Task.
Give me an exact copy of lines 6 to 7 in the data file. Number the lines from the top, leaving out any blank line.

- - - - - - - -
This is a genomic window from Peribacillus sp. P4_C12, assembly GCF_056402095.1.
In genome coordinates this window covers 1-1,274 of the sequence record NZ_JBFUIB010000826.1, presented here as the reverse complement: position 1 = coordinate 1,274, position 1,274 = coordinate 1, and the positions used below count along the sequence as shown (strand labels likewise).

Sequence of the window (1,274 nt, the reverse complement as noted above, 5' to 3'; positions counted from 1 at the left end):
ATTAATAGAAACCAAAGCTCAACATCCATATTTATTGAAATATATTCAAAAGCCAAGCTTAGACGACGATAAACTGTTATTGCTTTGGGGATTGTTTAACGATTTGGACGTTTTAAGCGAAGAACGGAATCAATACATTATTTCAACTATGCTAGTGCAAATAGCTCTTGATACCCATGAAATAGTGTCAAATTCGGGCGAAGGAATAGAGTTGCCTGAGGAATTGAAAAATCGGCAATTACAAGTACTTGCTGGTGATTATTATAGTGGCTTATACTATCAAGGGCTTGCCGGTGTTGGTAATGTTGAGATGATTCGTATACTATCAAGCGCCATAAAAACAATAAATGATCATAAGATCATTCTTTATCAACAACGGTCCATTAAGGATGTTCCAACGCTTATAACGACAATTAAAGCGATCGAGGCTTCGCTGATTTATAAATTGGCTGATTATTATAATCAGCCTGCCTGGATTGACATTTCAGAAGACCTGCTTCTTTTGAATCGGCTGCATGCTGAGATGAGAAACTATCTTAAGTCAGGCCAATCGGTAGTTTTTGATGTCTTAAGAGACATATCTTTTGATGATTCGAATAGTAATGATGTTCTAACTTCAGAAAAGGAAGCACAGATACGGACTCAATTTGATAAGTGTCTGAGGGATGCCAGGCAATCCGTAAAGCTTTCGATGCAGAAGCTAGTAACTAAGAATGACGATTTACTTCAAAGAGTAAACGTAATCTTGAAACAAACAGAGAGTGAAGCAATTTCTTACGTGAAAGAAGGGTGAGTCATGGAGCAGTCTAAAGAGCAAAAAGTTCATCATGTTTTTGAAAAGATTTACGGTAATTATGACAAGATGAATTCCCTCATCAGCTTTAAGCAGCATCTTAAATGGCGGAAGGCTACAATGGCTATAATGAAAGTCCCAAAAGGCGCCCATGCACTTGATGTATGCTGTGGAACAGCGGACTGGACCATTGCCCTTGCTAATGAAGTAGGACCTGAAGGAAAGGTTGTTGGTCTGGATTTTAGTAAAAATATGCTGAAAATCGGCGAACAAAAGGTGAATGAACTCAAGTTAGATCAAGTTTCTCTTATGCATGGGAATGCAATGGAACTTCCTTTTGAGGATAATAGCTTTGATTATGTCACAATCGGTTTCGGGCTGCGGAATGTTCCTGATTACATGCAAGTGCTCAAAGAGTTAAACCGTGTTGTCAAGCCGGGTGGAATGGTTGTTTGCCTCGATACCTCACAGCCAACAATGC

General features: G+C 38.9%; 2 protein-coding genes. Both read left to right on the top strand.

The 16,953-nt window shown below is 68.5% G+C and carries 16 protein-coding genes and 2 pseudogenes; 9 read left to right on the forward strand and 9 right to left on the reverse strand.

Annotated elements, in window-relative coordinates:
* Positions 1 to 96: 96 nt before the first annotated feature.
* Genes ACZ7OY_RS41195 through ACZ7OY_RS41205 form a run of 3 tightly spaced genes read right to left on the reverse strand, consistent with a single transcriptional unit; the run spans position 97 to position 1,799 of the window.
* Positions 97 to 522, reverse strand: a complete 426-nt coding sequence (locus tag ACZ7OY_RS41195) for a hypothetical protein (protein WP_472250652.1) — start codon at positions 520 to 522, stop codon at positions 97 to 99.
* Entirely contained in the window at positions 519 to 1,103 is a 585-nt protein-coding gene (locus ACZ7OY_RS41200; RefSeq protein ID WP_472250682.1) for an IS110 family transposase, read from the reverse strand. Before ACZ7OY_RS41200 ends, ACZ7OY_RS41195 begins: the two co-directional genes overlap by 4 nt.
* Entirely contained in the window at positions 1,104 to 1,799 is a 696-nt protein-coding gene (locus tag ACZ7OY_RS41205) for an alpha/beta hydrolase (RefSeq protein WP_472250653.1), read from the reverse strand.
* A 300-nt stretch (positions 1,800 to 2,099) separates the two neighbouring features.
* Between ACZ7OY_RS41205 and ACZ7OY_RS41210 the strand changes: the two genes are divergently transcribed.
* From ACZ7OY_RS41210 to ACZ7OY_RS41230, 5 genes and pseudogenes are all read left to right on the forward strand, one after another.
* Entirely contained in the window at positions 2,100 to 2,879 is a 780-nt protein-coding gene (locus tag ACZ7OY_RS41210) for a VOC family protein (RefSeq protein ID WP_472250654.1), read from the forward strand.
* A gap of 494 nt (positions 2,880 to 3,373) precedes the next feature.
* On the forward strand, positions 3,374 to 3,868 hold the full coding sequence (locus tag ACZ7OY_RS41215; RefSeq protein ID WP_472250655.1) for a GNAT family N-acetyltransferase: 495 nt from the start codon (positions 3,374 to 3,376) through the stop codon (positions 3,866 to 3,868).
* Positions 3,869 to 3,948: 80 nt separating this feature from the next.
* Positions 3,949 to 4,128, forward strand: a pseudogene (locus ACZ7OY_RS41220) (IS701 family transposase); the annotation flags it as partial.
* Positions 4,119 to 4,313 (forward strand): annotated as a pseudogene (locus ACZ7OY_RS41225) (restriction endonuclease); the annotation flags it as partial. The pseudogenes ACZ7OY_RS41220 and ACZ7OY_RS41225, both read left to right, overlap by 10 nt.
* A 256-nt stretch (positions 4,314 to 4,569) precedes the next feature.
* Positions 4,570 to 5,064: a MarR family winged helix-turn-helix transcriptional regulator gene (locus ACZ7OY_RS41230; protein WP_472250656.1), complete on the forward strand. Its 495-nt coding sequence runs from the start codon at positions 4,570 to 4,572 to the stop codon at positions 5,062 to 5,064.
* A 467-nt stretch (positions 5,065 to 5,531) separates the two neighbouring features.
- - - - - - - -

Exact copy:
The 16,953-nt window shown below is 68.5% G+C and carries 16 protein-coding genes and 2 pseudogenes; 9 read left to right on the forward strand and 9 right to left on the reverse strand.

Annotated elements, in window-relative coordinates: